More than a third of Americans who have a credit card that earns travel rewards (34%) say they often overspend on the card in order to earn more points or miles, according to a new NerdWallet study. This is most true for millennials (50%) compared with Gen Xers (37%) and baby boomers (19%).
But overspending is a critical travel credit card mistake: Within months, your interest charges will outweigh even the highest travel rewards if you don’t pay off your credit card by the due date.
Instead of overspending, try these three ways to boost your travel rewards.
1. Put every regular expense you can on your travel credit card
The easiest way to rack up rewards without overspending is simply to use your credit card for all of your everyday purchases. It’s spending you were going to do anyway, and if you pay your bill in full each month, you won’t pay interest.
A 2017 NerdWallet survey found that only 34% of Americans primarily use a credit card, rather than a debit card or cash, for everyday expenses such as groceries or gas. But if you’re using a credit card only sparingly — just for online shopping or major purchases, for example — you could be leaving hundreds of dollars in potential rewards on the table.
According to the new NerdWallet study, the average American who puts all applicable expenses on a travel credit card could earn $901 in travel rewards during the first year with the card and $277 per year afterward, after taking into account the annual fee. Those who don’t use credit cards for everyday spending miss out on those benefits.
2. Consider a travel card with no annual fee
More than one-quarter of Americans who don’t currently have a travel credit card (29%) say it’s because they don’t want to pay an annual fee. Although an annual fee is often worth paying — higher rewards rates and valuable perks can easily make up for it — smaller spenders and the fee-averse can find travel credit cards without this cost.
When your card has no annual fee, you’re always “in the black” with your rewards, eliminating the need to spend money just to break even. By contrast, if you have a travel card with a $95 fee and 2% rewards, then the rewards on your first $4,750 in spending each year are effectively canceled out by the fee. If you don’t spend a lot on the card, then the fee probably isn’t worth paying.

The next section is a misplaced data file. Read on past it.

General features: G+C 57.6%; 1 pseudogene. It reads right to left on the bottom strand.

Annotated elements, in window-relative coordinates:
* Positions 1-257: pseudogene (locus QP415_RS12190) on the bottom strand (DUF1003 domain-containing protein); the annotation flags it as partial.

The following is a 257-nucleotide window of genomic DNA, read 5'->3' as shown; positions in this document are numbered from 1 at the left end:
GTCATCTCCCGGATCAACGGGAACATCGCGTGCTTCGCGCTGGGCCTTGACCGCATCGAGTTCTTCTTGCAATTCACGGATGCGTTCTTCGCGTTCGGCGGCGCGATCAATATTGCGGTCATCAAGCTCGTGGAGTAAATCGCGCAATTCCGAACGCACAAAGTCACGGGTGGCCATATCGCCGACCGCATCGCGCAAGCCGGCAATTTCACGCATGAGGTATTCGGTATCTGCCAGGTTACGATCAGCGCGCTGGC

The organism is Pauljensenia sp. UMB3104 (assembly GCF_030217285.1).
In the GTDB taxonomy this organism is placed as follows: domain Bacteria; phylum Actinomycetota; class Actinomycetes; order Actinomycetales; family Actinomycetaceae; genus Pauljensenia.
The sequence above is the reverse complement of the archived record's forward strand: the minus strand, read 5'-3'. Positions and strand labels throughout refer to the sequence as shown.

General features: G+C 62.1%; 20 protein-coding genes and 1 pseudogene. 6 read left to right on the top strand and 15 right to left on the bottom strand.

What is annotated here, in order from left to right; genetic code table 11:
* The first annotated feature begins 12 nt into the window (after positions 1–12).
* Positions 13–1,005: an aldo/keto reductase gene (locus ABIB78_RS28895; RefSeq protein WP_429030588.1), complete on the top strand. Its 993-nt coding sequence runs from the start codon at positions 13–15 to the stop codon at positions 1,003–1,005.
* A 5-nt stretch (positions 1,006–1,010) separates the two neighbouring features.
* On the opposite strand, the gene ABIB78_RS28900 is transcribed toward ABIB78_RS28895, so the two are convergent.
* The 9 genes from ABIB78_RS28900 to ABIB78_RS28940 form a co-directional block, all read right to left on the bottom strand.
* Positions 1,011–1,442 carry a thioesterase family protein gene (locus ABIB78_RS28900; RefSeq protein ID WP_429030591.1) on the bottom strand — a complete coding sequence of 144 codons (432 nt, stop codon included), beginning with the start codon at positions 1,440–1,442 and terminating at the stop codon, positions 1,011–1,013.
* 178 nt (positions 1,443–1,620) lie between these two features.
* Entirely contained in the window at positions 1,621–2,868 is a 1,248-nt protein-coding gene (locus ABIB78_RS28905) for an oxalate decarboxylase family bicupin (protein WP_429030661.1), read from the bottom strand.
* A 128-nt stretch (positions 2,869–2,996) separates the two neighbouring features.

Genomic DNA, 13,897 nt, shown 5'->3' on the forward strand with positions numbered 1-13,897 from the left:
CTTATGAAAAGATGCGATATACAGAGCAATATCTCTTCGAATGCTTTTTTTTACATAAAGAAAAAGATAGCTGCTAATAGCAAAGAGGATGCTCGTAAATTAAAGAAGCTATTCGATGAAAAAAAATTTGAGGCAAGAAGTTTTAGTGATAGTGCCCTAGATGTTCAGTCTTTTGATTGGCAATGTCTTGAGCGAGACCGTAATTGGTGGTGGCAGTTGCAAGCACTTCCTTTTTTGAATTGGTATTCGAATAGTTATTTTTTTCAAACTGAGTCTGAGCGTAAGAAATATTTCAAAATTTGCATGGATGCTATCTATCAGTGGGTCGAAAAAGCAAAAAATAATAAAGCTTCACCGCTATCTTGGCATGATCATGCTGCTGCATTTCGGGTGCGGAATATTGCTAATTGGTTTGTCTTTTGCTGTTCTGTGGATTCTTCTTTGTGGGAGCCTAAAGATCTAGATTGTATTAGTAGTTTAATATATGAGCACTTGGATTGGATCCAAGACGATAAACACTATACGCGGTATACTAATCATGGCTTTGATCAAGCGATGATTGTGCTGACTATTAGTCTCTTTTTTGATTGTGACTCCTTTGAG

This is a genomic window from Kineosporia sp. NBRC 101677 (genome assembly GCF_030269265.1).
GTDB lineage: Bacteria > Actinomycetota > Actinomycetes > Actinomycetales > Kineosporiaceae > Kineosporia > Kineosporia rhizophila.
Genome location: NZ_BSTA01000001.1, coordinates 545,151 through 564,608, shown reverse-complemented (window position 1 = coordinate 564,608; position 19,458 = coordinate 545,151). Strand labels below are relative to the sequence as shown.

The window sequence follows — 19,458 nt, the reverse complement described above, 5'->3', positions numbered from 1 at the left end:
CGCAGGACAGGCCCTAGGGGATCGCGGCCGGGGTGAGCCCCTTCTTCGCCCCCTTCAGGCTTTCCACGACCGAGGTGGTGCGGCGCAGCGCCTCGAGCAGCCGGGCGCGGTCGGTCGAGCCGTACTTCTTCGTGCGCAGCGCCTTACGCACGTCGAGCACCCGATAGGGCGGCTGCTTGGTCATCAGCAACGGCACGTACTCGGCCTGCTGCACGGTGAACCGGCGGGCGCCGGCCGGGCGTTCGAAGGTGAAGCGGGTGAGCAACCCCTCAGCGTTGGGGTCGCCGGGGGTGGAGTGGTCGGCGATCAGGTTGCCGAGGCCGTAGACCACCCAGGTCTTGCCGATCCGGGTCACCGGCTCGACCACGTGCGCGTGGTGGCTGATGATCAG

Here’s how much you’d have to spend on a card to make up for the annual fee, based on different rewards rates:
|Annual fee*||1% rewards rate||2% rewards rate||3% rewards rate
|* Keep in mind that many travel cards come with credits and other perks that reduce the annual cost. For example, if a card with a $450 annual fee gives you $300 a year in credit for travel expenses, then the effective annual cost of the card is $150.|
3. Apply for a new travel card early to put your bonus to work
Three in 5 Americans (60%) think the best time to get a travel card to use the sign-up bonus is less than five months before their trip. In reality, five months prior is the absolute minimum, according to a 2016 NerdWallet study. If you’re planning on getting a new travel credit card, apply as far in advance of your trip as possible.
NerdWallet’s new study found that the average American can qualify for top travel cards’ sign-up bonuses just by putting regular expenses on their new card for three months. You won’t have to overspend to rack up rewards because the bonus will provide a big influx of points to pay for, or at least heavily subsidize, your next trip — provided you get started early enough.
Need help breaking the cycle of overspending on your credit card? Check out NerdWallet’s quiz to see whether overspending has become a habit for you, and how to avoid it.